City faces $1.8 million budget gap

January 27, 2004|by GREGORY T. SIMMONS

The city of Hagerstown will leave some city positions unfilled and probably will increase fees and delay construction projects to close a gap of more than $1.8 million in next year's budget plan, city officials said Monday.

The city's budget must be balanced when it is passed in late May.

City Finance Director Alfred Martin said a tax rate increase may be needed.

"That's certainly one of the options that may need to be considered," Martin said. "It's very early to be able to say whether we'll have to do that."

For the coming year's budget, officials had predicted a $1.23 million shortfall but Martin said he is expecting an additional $640,000 deficit.


Martin said the additional loss of revenue is attributable to the state's tightening of its gasoline tax distribution.

Hagerstown has used that money in past years to bolster its general fund, which pays for items such as police and fire salaries, the mayor and city council salaries, park maintenance and street cleaning.

"The state is shifting their burden," Martin said, forcing the city to raise taxes or cut services."

Martin said this year's reduction in the gasoline tax transfer would be in addition to last year's $626,840 reduction, which left the transfer at $1,252,000. Altogether, the city faced a $2 million gap last year.

The gasoline tax transfer this year is now expected to total $672,096, just over half the earlier projected amount.

Martin said that before the city looks at increasing its tax rate, managers will look at cost-saving measures in their departments. They will begin submitting departmental budgets in February.

In response to last year's deficit, the city increased property taxes by 1.5 cents per $100 of assessed value. The city also froze five management jobs - two of which remain unfilled - and has kept 12 to 15 nonmanagement jobs vacant since July.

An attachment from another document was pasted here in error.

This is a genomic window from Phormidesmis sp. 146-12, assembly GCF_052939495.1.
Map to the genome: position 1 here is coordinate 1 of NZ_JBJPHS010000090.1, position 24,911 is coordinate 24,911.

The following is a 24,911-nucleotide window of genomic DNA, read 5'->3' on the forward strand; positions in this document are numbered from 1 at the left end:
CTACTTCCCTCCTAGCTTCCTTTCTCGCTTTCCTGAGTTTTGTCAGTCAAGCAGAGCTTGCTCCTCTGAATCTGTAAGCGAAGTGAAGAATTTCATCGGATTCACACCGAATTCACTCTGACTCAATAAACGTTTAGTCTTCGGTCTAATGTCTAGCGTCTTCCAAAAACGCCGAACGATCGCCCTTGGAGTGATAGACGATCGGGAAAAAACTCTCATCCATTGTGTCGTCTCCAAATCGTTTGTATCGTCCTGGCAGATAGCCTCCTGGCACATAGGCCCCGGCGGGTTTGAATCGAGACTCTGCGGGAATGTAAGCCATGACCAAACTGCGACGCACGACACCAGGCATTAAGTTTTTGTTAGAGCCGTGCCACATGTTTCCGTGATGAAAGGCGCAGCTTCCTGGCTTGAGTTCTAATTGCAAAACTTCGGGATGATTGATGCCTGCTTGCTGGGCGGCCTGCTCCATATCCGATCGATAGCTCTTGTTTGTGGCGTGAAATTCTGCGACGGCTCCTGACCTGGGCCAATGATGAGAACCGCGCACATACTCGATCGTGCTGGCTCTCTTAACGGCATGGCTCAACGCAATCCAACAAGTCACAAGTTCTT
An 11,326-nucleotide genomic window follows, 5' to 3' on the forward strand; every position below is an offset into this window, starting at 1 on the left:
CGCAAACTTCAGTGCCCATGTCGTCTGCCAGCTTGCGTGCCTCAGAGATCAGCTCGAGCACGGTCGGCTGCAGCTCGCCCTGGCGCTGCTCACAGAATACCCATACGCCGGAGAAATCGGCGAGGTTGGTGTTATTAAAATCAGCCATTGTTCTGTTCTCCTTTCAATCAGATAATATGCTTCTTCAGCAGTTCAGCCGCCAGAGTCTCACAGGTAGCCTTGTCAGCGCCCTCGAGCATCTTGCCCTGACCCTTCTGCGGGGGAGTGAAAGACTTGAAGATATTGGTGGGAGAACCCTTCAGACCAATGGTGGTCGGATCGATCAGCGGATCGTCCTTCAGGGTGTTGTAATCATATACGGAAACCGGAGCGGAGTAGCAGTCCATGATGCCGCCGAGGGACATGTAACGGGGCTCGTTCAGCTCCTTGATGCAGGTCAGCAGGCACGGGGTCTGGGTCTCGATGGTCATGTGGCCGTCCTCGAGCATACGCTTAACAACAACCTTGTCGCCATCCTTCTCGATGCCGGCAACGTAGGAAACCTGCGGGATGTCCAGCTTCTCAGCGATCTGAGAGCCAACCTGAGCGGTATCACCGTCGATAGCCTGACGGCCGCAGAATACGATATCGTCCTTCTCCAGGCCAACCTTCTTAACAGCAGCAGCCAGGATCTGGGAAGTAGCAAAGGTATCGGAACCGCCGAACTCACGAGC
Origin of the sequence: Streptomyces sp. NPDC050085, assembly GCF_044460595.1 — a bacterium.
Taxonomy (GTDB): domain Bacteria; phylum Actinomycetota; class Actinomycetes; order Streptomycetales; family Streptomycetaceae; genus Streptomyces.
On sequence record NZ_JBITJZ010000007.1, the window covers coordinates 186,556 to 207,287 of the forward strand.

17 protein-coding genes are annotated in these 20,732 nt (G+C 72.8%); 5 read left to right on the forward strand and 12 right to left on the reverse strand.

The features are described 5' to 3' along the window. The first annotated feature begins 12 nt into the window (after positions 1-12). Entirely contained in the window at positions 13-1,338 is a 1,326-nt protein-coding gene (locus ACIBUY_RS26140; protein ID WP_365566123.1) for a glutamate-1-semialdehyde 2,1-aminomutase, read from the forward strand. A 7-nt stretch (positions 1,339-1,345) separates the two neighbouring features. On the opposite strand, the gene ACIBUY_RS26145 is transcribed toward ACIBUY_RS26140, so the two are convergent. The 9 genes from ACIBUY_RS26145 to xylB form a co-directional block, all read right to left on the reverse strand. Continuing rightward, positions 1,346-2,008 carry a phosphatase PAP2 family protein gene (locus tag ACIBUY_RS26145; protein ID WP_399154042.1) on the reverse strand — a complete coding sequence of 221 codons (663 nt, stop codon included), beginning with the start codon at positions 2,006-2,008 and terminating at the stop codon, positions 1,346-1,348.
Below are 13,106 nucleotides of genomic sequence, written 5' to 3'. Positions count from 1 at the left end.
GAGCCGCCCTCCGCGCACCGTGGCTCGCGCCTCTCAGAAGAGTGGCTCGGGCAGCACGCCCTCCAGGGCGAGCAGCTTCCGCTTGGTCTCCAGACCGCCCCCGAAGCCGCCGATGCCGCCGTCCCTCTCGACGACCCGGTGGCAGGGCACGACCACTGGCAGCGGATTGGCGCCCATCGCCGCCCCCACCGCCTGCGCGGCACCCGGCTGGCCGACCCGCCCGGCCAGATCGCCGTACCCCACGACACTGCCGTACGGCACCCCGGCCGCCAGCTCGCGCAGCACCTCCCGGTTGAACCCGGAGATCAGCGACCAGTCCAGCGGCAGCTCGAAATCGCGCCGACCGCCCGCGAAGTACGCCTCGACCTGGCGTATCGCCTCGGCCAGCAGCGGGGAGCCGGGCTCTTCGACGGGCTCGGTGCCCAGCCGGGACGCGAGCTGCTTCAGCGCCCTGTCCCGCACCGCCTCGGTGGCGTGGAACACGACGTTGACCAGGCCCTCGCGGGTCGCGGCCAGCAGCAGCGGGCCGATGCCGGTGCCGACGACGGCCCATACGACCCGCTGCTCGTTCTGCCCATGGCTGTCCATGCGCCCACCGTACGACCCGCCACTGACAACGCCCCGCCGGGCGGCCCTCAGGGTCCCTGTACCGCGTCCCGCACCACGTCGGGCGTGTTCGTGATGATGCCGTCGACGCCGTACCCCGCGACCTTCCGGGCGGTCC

Some construction projects, such as road improvements, were put on hold.

The city also reduced employee incentives for nonunionized workers last year. Those workers did not receive a 2.5 percent cost-of-living adjustment. Their sick leave buy-back options were reduced, and health care for dependents of city retirees was eliminated.

"I think it's going to be about the same as last year," said Mayor William M. Breichner. "It's going to be a very tight year but, traditionally, we're always able to handle it."

Breichner said there are some things that could improve the budget outlook. He said because property values have been increasing, that could translate to an increase in property taxes.

Also, Breichner said the city investment funds - departmental reserves that are held in banks and state investment funds - may bring in more money with the rebounding economy.

However, Martin said the city's investments may not bring in much this year. Any improvement in the investments, which are driven by set interest rates, probably would not be seen until this time next year.

Martin said he had not identified any major sources of revenue that would help the budget situation, at least "not that we're aware of."

The Herald-Mail Articles